Re: [Cfrg] request for comments on "Generation of Deterministic Initialization Vectors (IVs) and Nonces"

David McGrew <mcgrew@cisco.com> Fri, 19 August 2011 19:49 UTC

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From: David McGrew <mcgrew@cisco.com>
To: Peter Gutmann <pgut001@cs.auckland.ac.nz>
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Date: Fri, 19 Aug 2011 12:50:39 -0700
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Subject: Re: [Cfrg] request for comments on "Generation of Deterministic Initialization Vectors (IVs) and Nonces"
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Hi Peter,

thanks for your comments - I am returning to them to pick up on one of  
the side topics:

On Jul 19, 2011, at 8:32 AM, Peter Gutmann wrote:

> David McGrew <mcgrew@cisco.com> writes:
>
>> I wrote up a draft describing how deterministic IVs should be  
>> generated, and
>> reviewing how they are used in different protocols:
>>
>> http://tools.ietf.org/html//draft-mcgrew-iv-gen-00
>
> From a quick read, it looks good, with comprehensive coverage of all  
> the
> issues.  However (and you knew there was going to be a  
> 'however' :-), it
> depends on who the target audience is.  I'm concerned that, as with  
> advice on
> the correct use of RC4, the people who will be reading this  
> (security people)
> will probably be the ones who don't need it, and those who need it  
> (J.Random
> software developer) won't be reading it, or even know that it  
> exists.  The
> problem is that CTR mode (and derived modes) don't work the way that  
> (most)
> people think they do, and as 15-odd years of RC4 have shown, user  
> education is
> unlikely to be effective in dealing with this.  Developers don't even
> understand how to use IVs, with all-zero IVs being frighteningly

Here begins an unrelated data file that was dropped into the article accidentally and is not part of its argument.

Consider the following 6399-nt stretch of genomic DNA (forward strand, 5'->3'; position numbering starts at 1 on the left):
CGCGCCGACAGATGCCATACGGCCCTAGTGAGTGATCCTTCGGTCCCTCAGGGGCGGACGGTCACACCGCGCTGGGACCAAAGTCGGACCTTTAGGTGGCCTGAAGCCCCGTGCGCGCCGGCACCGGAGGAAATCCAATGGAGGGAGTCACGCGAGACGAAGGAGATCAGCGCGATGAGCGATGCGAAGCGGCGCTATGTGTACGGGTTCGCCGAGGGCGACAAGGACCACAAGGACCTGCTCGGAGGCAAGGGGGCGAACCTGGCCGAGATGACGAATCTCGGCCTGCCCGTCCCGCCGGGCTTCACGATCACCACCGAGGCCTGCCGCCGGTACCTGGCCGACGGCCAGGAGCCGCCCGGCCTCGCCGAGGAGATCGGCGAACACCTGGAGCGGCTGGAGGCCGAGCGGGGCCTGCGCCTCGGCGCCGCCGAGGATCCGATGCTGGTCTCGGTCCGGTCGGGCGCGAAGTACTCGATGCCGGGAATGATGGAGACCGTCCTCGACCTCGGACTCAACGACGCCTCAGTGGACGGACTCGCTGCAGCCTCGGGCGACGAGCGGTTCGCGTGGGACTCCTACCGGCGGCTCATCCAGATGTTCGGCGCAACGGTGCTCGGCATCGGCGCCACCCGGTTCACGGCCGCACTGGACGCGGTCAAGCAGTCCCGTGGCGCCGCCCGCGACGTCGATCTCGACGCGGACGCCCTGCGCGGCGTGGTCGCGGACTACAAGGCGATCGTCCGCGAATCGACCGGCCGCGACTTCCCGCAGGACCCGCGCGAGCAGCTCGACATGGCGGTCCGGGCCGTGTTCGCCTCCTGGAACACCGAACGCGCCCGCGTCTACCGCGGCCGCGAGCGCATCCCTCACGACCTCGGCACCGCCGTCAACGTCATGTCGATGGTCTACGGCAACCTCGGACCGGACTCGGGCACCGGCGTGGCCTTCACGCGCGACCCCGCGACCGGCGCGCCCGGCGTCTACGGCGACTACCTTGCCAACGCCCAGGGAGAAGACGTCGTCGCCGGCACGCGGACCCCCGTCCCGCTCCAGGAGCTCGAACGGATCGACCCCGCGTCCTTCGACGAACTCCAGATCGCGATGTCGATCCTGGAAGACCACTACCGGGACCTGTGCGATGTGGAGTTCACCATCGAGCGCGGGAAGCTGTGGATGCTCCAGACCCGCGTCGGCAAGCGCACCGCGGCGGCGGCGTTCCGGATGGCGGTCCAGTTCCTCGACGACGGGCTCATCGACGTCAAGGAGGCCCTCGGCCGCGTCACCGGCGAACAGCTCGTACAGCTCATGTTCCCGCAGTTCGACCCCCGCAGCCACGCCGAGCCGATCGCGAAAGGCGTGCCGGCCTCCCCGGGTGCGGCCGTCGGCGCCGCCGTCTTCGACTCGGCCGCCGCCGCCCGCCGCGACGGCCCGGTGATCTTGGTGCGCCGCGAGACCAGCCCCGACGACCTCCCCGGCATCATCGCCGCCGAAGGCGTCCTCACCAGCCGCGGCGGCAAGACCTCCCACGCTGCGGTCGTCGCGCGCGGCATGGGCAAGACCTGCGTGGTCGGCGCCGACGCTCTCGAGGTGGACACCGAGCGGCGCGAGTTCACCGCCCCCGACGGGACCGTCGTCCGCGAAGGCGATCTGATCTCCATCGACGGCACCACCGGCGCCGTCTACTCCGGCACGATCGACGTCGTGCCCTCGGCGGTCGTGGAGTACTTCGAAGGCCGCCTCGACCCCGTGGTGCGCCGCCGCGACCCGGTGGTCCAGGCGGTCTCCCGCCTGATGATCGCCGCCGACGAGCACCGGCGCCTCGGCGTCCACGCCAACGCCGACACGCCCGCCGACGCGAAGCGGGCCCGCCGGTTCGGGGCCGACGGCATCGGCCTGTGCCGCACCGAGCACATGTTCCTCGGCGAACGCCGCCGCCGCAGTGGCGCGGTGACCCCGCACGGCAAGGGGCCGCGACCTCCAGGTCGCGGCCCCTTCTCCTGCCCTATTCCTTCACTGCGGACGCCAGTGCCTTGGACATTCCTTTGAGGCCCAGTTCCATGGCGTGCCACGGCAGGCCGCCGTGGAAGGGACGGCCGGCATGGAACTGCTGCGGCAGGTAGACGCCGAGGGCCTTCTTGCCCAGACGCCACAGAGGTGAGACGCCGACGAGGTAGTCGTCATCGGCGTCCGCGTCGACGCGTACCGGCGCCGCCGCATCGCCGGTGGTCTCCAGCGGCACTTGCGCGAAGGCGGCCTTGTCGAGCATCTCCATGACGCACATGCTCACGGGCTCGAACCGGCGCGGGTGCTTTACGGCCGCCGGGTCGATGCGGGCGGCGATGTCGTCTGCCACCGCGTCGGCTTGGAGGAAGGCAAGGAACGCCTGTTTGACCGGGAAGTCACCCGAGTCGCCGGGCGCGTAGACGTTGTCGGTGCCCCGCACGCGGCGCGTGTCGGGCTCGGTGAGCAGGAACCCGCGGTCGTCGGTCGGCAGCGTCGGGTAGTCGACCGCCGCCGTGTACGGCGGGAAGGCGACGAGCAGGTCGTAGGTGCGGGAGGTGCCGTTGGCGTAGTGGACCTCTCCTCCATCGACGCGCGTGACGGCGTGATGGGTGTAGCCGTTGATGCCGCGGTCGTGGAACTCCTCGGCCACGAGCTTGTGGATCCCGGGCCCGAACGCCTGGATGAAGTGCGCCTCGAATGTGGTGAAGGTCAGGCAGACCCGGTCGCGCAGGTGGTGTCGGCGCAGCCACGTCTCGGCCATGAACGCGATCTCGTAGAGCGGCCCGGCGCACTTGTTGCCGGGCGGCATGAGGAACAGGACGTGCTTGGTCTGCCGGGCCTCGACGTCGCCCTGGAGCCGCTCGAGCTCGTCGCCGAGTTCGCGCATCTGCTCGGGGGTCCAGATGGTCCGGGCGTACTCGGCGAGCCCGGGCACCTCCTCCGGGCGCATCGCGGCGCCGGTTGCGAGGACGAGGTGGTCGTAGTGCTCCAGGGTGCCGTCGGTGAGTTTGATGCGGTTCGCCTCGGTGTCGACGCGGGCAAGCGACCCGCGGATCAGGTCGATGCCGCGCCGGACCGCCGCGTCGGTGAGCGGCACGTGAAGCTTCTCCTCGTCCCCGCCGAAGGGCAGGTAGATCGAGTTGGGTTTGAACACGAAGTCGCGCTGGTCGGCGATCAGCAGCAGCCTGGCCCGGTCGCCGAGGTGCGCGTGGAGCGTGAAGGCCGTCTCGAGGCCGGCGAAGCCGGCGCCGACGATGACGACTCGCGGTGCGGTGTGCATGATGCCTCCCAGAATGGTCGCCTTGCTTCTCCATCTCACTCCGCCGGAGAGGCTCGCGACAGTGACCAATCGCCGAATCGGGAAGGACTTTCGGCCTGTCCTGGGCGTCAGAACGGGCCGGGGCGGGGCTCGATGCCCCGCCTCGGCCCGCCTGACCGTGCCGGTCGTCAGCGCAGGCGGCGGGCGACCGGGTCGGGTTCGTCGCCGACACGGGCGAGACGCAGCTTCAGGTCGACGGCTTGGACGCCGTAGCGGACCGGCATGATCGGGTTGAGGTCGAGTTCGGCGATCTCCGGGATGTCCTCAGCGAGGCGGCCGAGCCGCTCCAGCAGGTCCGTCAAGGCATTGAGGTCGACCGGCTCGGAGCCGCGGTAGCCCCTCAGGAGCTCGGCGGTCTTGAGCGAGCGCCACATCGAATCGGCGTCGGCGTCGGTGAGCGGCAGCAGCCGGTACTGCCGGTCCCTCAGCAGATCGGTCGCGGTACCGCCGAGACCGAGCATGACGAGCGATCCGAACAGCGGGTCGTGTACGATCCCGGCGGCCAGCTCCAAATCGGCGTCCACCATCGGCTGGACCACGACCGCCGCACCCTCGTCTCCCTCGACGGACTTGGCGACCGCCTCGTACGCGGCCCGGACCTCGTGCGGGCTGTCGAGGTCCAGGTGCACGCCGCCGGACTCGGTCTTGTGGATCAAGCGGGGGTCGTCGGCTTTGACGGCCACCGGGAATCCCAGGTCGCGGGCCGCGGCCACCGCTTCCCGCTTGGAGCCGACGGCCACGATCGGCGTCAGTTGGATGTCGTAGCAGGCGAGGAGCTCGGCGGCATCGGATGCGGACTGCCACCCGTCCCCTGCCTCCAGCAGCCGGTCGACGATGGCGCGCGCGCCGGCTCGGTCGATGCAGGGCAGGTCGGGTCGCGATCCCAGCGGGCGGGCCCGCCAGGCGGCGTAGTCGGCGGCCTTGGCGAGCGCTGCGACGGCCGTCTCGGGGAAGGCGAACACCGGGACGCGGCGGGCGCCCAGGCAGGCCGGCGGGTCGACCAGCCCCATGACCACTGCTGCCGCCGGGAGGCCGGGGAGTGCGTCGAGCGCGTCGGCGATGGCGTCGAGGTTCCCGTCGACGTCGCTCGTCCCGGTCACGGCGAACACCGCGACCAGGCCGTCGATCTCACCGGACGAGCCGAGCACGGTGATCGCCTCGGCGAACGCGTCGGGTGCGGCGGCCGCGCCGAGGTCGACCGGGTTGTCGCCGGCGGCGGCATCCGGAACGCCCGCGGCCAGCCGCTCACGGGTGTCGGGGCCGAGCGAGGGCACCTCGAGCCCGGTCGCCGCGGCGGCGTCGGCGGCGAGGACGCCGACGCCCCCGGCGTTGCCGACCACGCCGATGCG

> popular when
> they're forced to use a mode like CBC ("I kept getting the first  
> 8/16 bytes
> scrambled, but it's OK now, when you set the IV to zeroes everything  
> works").
> In CBC mode it's..., well not good, but also not instantly fatal  
> like it is in
> CTR mode and derived modes.
>
> If the goal is to "fix the IV problem" then I think that the  
> solution isn't to
> try and change the users to match the encryption (RC4 has shown that  
> that
> doesn't work so well), but to change the encryption to match the  
> users'
> expectations.  So start by assuming that an all-zero IV will be used  
> and
> design defensively around that.  What we'd then need, when the  
> cipher is used
> by non-cryptographers (which is what virtually all programmers are)  
> is CBC or
> CFB instead of CTR, and GCFBM or GCBCM instead of GCM.
>
> Getting back to the draft, it'd be nice to recommend some single  
> standard way
> of dealing with IVs (with an accompanying "AND STICK WITH IT!").   
> Did you
> notice, in Table 1, that every single protocol that uses them has  
> invented
> their own incompatible way of handling them?  Ugh.

Right.  Even ones that follow RFC 5116 recommendations do it  
differently :-)

> You can't even provide a
> standard implementation ("encrypt this message with AES-GCM")  
> because each
> protocol has its own incompatible way of applying it.  This also  
> means that,
> for section 6, you're going to need test vectors not to exercise AES- 
> GCM but
> to exercise AES-GCM as used in ESP, AES-GCM as used in IKE, AES-GCM  
> as used in
> TLS, AES- GCM as used in ...
>
> Peter.
>

Like you suggest, it would be valuable to define a user-oriented API  
for encryption, which hides all of the crypto details from the user  
and thus minimizes the demands that it places on their knowledge.  I  
would like to see an AEAD API developed that keeps the IV-management  
complexity away from the user, and I think that it would not be hard  
to write a new interface that builds on top of RFC 5116, perhaps cites  
the iv-generation draft as well.

Most protocols that use crypto have a packet format that includes an  
IV, a ciphertext, and a separate authentication tag.   That is, the  
protocol is aware of the crypto data types, and thus needs to be aware  
of the cryptography.  With RFC 5116, we got rid of the separate  
authentication tag.  What would really be good would be to put the IV  
into the crypto-data as well, so that the interface between the  
protocol and the crypto engine is as simple as possible.  This  
interface would meet your goal of keeping the non-crypto-expert  
developer insulated from the IV-details, and changing the encryption  
to meet the expectations of the user.   The challenging part of this  
exercise will be in getting compatibility with existing protocols,  
like TLS and ESP.  Perhaps a more modest goal would be to have the  
"user-proof" API have an IV as an ouput of the crypto algorithm,  
instead of an input.  It might be easier to get that to be backwards  
compatible.

What do you think?  Any chance that I can talk you into contributing,  
or at least reviewing, a draft defining an API like this?

David